- Category : Business
- Type : MGE
- Profile : 5/1 - Heretical / Investigator
- Definition : Split - Small (19,20,44,55)
- Incarnation Cross : LAX Upheaval 1
- Birth Year: 1937
- Birthday: 29. March
- Birthplace: Plains, USA - Georgia
- Category: Business
- Profile: 5-1
- Type: Emotional Manifesting Generator
- Inc.Cross: Upheaval 1
- Definition: Double Split - Small (19,20,44,55)
- Variables: BLL-MLL
- 2145 The Money Line
- 1858 Judgment
- 2838 Struggle
- 2750 Preservation
- 1156 Curiosity
- 1222 Openness
William Alton "Billy" Carter III (March 29, 1937 – September 25, 1988) was an American businessman who promoted Billy Beer, was a candidate for Mayor of Plains, Georgia, and was the younger brother of former Georgia Governor and United States President, Jimmy Carter.
Born in Plains, Georgia, Carter attended Emory University in Atlanta but did not complete a degree. He served four years in the United States Marine Corps, then returned to Plains to work with his brother in the family business of growing peanuts. In 1955, he married Sybil Spires (born 1938), also of Plains, Georgia. They were the parents of six children: Kim, Jana, William "Buddy", Marle, Mandy and Earl, who was 12 years old when his father died.
1970s and later
In 1972, Billy Carter purchased a gas and service station in Plains. He owned and operated it for most of the decade.
Carter ran for mayor of Plains in 1976, but lost the election. It was his only attempt to win elective office.
In 1977, he endorsed Billy Beer, capitalizing upon his colorful image as a beer-drinking Southern good ol' boy that developed in the press when his brother ran for President. Carter's name was occasionally used as a gag answer for a Washington, D.C., trouble-maker on 1970s episodes of The Match Game. He was known for his outlandish public behavior; he once urinated on an airport runway in full view of the press and dignitaries.
After the failure of Billy Beer, Carter was forced to sell his house to settle back taxes owed to the IRS.
In late 1978 and early 1979, Billy Carter visited Libya three times with a contingent from Georgia. He eventually registered as a foreign agent of the Libyan government and received a $220,000 loan. (Edwin P. Wilson claimed he had seen a telegram showing that Libya paid Billy Carter $2 million.) This led to a Senate hearing on alleged influence peddling which the press named Billygate. A Senate sub-committee was called To Investigate Activities of Individuals Representing Interests of Foreign Governments (Billy Carter-Libya Investigation). On August 4, 1980, President Jimmy Carter wrote: "I am deeply concerned that Billy has received funds from Libya and that he may be under obligation to Libya. These facts will govern my relationship with Billy as long as I am president. Billy has had no influence on U.S. policy or actions concerning Libya in the past, and he will have no influence in the future."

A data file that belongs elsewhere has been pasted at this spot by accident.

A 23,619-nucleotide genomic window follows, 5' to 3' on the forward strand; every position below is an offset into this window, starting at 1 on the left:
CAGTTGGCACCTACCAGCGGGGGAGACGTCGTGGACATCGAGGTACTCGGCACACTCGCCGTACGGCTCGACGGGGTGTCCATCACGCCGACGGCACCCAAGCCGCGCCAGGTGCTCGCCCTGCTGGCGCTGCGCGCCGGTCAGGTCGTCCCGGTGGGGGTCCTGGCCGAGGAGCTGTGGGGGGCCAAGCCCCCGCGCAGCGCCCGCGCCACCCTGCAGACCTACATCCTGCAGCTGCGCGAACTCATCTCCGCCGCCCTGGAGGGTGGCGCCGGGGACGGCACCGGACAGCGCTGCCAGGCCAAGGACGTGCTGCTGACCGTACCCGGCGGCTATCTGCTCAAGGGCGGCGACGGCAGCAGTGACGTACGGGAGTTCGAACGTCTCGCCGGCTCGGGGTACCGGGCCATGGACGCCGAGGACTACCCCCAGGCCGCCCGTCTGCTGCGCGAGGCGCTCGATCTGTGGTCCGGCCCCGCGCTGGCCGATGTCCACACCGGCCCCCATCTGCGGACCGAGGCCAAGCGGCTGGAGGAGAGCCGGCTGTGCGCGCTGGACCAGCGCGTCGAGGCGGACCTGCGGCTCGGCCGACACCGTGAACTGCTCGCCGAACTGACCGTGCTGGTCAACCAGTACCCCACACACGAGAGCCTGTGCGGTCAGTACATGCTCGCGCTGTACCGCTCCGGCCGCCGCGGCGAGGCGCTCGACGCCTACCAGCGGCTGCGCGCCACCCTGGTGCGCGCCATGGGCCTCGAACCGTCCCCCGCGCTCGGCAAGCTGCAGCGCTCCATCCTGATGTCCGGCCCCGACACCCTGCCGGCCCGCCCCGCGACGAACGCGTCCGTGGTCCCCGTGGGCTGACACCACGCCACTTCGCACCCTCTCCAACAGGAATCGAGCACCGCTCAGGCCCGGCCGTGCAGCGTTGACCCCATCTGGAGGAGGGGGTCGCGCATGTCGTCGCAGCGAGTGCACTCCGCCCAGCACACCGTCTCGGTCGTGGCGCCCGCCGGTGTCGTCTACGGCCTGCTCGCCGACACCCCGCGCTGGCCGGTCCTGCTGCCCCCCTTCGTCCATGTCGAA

A 1985 Wall Street Journal investigation suggested that a series of Billygate articles written by Michael Ledeen and published in The New Republic in October 1980 were part of a disinformation campaign intended to influence the outcome of that year's presidential election. According to the reporting, Francesco Pazienza, an officer of the Italian intelligence agency SISMI, alleged that Ledeen was paid $120,000 for his work on Billygate and other projects. Pazienza was later tried and convicted in absentia for using "extortion and fraud to obtain embarrassing facts about Billy Carter".
A heavy drinker for many years, Carter was diagnosed with pancreatic cancer in the autumn of 1987, and received unsuccessful treatments for the disease. He died in Plains the following year at the age of 51. His death came just five years after the death of his sister Ruth Carter; like Billy, Ruth also died of pancreatic cancer when she was in her 50s.
In 1999, Carter's son William "Buddy" Carter published a biography of his father titled Billy Carter: A Journey Through the Shadows